We all get really excited when we fill in all our forms, submit all our receipts, go over our expenses, and find out we’re eligible for tax refunds. We start mentally spending it right away: this much for the house, this much for fun, maybe I’ll pay rent with this, etc. And, with direct deposit refunds now available we’re getting them faster than ever–sometimes less than a week after filing!
But as great as tax refunds are, many financial advisors say that if you’re getting a refund, you’re getting a bum real. That, in fact, a refund is a sign of poor financial management. Here’s why:
Whenever you buy something, you get sales tax added on to the price. And for most people, whenever you get paid you get a chunk of tax taken out. This goes to the state, to social security, and to the federal government and is calculated based on your W-2.
But a W-2 form is not the best way to figure out what you owe. It ignores money you may already have (in the form of bank accounts or houses) and it ignores stuff like raises, frequent job changes, etc. It’s also not updated very often, unless you’re changing jobs a lot.
So the amount of money taken out of your paycheck is often inaccurate. And that’s what determines whether your owe money or get tax refunds. Of course tax credits, stimulus bills, and dependents are also factors, but that’s roughly how it works.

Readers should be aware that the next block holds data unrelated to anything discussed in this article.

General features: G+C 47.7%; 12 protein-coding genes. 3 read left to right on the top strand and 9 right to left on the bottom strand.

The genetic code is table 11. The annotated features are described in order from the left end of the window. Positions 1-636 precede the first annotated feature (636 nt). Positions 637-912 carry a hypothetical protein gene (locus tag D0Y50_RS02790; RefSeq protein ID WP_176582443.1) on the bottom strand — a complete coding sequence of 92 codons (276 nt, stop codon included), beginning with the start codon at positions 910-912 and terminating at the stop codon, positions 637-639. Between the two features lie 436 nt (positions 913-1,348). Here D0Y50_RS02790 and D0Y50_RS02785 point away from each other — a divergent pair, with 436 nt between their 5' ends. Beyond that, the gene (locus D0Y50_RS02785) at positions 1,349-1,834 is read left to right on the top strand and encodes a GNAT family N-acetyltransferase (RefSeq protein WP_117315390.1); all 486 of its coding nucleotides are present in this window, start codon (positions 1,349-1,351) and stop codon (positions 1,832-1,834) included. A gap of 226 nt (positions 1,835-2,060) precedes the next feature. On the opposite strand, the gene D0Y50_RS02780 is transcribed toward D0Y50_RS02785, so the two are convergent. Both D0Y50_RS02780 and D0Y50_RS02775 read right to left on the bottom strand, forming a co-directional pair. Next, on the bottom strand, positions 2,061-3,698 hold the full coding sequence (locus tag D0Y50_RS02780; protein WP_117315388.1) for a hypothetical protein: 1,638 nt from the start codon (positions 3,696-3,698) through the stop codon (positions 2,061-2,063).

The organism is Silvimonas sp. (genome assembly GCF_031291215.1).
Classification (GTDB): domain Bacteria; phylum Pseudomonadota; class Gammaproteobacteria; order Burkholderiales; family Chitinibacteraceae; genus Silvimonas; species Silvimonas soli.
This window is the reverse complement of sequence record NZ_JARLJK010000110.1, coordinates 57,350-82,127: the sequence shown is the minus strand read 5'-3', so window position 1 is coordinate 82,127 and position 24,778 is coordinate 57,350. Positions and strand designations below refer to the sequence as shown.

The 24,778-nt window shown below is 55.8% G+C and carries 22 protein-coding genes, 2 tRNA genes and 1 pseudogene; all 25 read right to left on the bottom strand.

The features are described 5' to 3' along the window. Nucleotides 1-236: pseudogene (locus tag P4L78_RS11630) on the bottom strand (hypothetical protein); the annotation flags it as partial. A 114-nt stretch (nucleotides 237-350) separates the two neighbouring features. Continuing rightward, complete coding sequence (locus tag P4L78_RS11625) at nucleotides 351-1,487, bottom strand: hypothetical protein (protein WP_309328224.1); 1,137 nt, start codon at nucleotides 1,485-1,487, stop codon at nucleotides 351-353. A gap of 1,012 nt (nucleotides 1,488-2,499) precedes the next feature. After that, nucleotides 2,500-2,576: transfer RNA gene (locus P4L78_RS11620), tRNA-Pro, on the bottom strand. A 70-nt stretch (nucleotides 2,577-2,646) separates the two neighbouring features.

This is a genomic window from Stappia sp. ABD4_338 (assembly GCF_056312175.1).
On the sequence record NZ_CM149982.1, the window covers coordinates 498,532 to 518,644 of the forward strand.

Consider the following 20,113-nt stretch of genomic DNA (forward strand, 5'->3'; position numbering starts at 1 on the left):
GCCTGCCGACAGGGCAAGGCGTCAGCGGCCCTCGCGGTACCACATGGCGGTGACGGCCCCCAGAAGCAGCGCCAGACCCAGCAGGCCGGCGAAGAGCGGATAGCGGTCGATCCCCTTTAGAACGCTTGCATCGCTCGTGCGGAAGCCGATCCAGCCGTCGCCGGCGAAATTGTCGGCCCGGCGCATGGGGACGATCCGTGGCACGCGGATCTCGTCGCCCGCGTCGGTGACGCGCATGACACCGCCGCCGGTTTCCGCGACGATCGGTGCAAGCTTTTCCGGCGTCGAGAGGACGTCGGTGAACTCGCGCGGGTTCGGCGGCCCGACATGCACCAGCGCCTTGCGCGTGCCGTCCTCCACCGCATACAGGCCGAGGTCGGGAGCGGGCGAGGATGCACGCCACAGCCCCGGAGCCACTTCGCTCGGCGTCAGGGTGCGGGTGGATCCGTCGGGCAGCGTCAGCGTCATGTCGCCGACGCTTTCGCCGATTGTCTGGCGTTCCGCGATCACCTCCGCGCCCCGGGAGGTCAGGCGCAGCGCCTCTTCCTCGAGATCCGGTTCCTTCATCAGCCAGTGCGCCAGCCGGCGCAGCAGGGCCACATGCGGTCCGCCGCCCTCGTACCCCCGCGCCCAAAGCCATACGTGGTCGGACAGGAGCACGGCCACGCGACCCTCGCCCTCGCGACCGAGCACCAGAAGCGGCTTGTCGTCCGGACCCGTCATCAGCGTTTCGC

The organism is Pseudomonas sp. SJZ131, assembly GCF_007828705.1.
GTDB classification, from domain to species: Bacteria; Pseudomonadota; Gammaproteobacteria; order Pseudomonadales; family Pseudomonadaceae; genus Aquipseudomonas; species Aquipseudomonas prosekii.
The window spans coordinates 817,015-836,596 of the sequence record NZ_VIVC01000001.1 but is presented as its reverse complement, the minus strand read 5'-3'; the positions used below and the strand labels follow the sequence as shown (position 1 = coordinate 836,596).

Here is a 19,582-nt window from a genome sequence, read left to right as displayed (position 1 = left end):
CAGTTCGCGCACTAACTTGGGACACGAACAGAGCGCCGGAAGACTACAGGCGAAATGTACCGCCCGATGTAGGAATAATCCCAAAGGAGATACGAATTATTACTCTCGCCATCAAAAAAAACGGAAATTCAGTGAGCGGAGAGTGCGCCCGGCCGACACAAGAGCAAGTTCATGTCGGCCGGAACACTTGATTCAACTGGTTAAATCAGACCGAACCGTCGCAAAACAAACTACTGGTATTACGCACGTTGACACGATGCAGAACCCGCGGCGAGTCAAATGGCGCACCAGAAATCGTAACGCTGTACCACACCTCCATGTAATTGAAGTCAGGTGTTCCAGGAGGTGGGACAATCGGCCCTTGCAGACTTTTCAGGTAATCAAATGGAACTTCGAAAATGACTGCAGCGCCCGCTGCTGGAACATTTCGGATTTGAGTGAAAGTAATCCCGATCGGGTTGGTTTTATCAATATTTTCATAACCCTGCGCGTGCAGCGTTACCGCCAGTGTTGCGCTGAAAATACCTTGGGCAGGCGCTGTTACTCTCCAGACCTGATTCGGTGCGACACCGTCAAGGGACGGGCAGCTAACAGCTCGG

Which means that when you get tax refunds, the government is saying: we screwed up. We took more than we meant to, so here’s your money back. You’re not gaining any money (save for credits and stimulus checks), you’re simply getting your own money back. Conversely, when you owe money, that’s the government saying you paid too little in taxes over the year and they would like some of it back.
Tax refunds are not free money. It is your money. This is why most financial advisors tell people that it’s better to owe money in taxes (or break even) than to get a refund. The money you get back in tax refunds once a year is money you could be earning interest on throughout the year.
Of course, tax refunds do have a lot of benefits. For example, people are more likely to save them then they might be if the money was just in their checks during the year. Additionally, getting a large chunk of money at once can help you take care of expenses that it’s harder to save up for. But the truly smart tax filer focuses on tax credits, which are free money, over tax refunds, which is just their own money given back to them.